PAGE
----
Australian beef has been cleared of any connection with an e.coli outbreak in a Japanese yakiniku restaurant chain that sickened 20 customers last month.
Officials from the Toyama Prefecture where the episode occurred said late this afternoon that testing had proven beyond doubt that imported Australian beef was not responsible for the outbreak.
Attention is now focussing on alternate sources of the pathogen, including salad and other vegetables, and meat products from sources other than Australia.
On Friday, a spokesman for the Gyukaku restaurant chain made an unsubstantiated claim that the source of the e.coli 0157 contamination in its restaurant at Takaoka might be imported beef from Australia. The company had recently changed its Australian suppliers, he said.
The US Department of Agriculture website over the weekend ran prominent references to the earlier suggestions that Australian beef might be the source of the contamination. The US and Australia are competing for market share in the Japanese market at present.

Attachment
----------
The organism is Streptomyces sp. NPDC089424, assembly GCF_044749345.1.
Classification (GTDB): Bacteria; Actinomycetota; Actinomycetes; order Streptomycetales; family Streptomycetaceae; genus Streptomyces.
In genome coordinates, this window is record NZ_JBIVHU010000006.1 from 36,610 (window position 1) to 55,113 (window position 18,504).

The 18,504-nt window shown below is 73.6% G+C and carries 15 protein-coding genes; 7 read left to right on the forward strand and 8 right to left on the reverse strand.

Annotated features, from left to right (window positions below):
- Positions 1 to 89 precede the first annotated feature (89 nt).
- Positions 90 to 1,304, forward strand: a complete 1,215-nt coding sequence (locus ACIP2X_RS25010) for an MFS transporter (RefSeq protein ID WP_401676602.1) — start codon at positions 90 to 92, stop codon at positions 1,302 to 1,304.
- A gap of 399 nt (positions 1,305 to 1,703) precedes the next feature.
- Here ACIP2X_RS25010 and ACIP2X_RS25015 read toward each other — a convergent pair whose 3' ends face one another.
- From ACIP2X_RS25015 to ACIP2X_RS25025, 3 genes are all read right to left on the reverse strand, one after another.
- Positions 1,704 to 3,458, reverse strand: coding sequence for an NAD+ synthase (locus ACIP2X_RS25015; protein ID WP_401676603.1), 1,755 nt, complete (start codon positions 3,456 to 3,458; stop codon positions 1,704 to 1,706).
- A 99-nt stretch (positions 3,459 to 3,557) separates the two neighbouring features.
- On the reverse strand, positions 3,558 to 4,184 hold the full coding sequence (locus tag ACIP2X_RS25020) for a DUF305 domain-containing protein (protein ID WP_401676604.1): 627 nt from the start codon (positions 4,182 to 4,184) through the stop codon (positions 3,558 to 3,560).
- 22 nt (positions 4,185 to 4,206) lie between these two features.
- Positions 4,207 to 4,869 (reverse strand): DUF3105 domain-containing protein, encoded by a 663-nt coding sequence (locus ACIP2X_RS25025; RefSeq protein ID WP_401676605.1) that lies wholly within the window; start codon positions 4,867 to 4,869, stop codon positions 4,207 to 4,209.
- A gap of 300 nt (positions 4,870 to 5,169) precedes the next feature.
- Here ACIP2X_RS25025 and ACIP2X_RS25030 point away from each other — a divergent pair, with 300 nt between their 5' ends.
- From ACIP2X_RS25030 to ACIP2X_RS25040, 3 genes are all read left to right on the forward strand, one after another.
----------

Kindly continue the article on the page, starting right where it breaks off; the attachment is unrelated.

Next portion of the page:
Meat & Livestock Australia Japan regional manager Melanie Brock confirmed with the Toyama Prefecture health authorities that its test results have found no E. coli O157 contamination in Australian beef samples collected as part of the investigation.
Australian beef has long been recognised by the Japanese trade and consumers for its strong safety record. Ms Brock said.
Australian beef for export to Japan is processed under the veterinary supervision of the Australian Quarantine and Inspection Service and is recognised internationally as being of a very high hygienic standard, she said in a statement to the Japanese trade and media.
Careful processing, quality management and process control principles are fundamental to Australian meat processing systems.
See earlier story: Japan trade calm over e.coli claim
HAVE YOUR SAY